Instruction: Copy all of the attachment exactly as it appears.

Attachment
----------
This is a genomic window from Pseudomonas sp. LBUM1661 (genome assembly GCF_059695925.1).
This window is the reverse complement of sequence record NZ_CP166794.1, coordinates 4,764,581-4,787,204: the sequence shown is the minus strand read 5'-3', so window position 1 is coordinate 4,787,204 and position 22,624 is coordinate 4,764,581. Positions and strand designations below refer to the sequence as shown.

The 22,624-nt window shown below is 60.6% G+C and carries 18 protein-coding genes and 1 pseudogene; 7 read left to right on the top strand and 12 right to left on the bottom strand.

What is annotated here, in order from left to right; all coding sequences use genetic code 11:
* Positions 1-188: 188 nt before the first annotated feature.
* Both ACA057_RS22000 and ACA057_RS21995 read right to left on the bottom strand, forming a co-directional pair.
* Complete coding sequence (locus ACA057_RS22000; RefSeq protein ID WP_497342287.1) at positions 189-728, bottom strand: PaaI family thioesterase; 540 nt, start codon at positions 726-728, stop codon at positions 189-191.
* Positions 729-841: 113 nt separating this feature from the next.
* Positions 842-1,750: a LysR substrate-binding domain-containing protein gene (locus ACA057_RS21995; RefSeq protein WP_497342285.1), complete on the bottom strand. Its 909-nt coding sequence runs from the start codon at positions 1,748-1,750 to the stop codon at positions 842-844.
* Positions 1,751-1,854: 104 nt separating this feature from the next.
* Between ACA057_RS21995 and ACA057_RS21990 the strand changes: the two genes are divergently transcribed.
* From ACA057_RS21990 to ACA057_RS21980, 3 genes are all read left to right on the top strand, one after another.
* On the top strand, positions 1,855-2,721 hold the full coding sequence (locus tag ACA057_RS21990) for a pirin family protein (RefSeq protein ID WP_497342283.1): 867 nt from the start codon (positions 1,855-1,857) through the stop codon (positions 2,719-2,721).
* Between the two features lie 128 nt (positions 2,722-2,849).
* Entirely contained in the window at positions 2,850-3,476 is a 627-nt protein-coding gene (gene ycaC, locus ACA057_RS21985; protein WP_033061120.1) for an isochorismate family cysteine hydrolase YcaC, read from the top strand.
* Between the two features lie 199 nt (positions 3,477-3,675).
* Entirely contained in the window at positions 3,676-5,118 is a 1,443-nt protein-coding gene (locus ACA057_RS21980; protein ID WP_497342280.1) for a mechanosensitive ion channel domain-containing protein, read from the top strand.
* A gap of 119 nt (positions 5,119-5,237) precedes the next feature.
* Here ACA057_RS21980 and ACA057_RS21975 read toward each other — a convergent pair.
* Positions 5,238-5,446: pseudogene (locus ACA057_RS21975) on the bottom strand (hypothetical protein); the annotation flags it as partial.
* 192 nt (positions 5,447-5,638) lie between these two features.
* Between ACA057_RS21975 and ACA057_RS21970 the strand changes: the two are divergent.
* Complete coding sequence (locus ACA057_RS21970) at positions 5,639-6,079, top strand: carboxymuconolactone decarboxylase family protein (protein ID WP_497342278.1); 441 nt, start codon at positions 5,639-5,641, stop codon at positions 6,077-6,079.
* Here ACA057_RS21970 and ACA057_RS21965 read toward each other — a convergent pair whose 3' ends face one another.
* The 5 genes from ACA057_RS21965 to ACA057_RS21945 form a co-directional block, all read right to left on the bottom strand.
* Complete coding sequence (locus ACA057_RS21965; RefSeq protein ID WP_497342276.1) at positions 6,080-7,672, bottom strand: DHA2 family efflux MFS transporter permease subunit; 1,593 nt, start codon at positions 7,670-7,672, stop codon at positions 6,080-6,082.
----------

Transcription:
This is a genomic window from Pseudomonas sp. LBUM1661 (genome assembly GCF_059695925.1).
This window is the reverse complement of sequence record NZ_CP166794.1, coordinates 4,764,581-4,787,204: the sequence shown is the minus strand read 5'-3', so window position 1 is coordinate 4,787,204 and position 22,624 is coordinate 4,764,581. Positions and strand designations below refer to the sequence as shown.

The 22,624-nt window shown below is 60.6% G+C and carries 18 protein-coding genes and 1 pseudogene; 7 read left to right on the top strand and 12 right to left on the bottom strand.

What is annotated here, in order from left to right; all coding sequences use genetic code 11:
* Positions 1-188: 188 nt before the first annotated feature.
* Both ACA057_RS22000 and ACA057_RS21995 read right to left on the bottom strand, forming a co-directional pair.
* Complete coding sequence (locus ACA057_RS22000; RefSeq protein ID WP_497342287.1) at positions 189-728, bottom strand: PaaI family thioesterase; 540 nt, start codon at positions 726-728, stop codon at positions 189-191.
* Positions 729-841: 113 nt separating this feature from the next.
* Positions 842-1,750: a LysR substrate-binding domain-containing protein gene (locus ACA057_RS21995; RefSeq protein WP_497342285.1), complete on the bottom strand. Its 909-nt coding sequence runs from the start codon at positions 1,748-1,750 to the stop codon at positions 842-844.
* Positions 1,751-1,854: 104 nt separating this feature from the next.
* Between ACA057_RS21995 and ACA057_RS21990 the strand changes: the two genes are divergently transcribed.
* From ACA057_RS21990 to ACA057_RS21980, 3 genes are all read left to right on the top strand, one after another.
* On the top strand, positions 1,855-2,721 hold the full coding sequence (locus tag ACA057_RS21990) for a pirin family protein (RefSeq protein ID WP_497342283.1): 867 nt from the start codon (positions 1,855-1,857) through the stop codon (positions 2,719-2,721).
* Between the two features lie 128 nt (positions 2,722-2,849).
* Entirely contained in the window at positions 2,850-3,476 is a 627-nt protein-coding gene (gene ycaC, locus ACA057_RS21985; protein WP_033061120.1) for an isochorismate family cysteine hydrolase YcaC, read from the top strand.
* Between the two features lie 199 nt (positions 3,477-3,675).
* Entirely contained in the window at positions 3,676-5,118 is a 1,443-nt protein-coding gene (locus ACA057_RS21980; protein ID WP_497342280.1) for a mechanosensitive ion channel domain-containing protein, read from the top strand.
* A gap of 119 nt (positions 5,119-5,237) precedes the next feature.
* Here ACA057_RS21980 and ACA057_RS21975 read toward each other — a convergent pair.
* Positions 5,238-5,446: pseudogene (locus ACA057_RS21975) on the bottom strand (hypothetical protein); the annotation flags it as partial.
* 192 nt (positions 5,447-5,638) lie between these two features.
* Between ACA057_RS21975 and ACA057_RS21970 the strand changes: the two are divergent.
* Complete coding sequence (locus ACA057_RS21970) at positions 5,639-6,079, top strand: carboxymuconolactone decarboxylase family protein (protein ID WP_497342278.1); 441 nt, start codon at positions 5,639-5,641, stop codon at positions 6,077-6,079.
* Here ACA057_RS21970 and ACA057_RS21965 read toward each other — a convergent pair whose 3' ends face one another.
* The 5 genes from ACA057_RS21965 to ACA057_RS21945 form a co-directional block, all read right to left on the bottom strand.
* Complete coding sequence (locus ACA057_RS21965; RefSeq protein ID WP_497342276.1) at positions 6,080-7,672, bottom strand: DHA2 family efflux MFS transporter permease subunit; 1,593 nt, start codon at positions 7,670-7,672, stop codon at positions 6,080-6,082.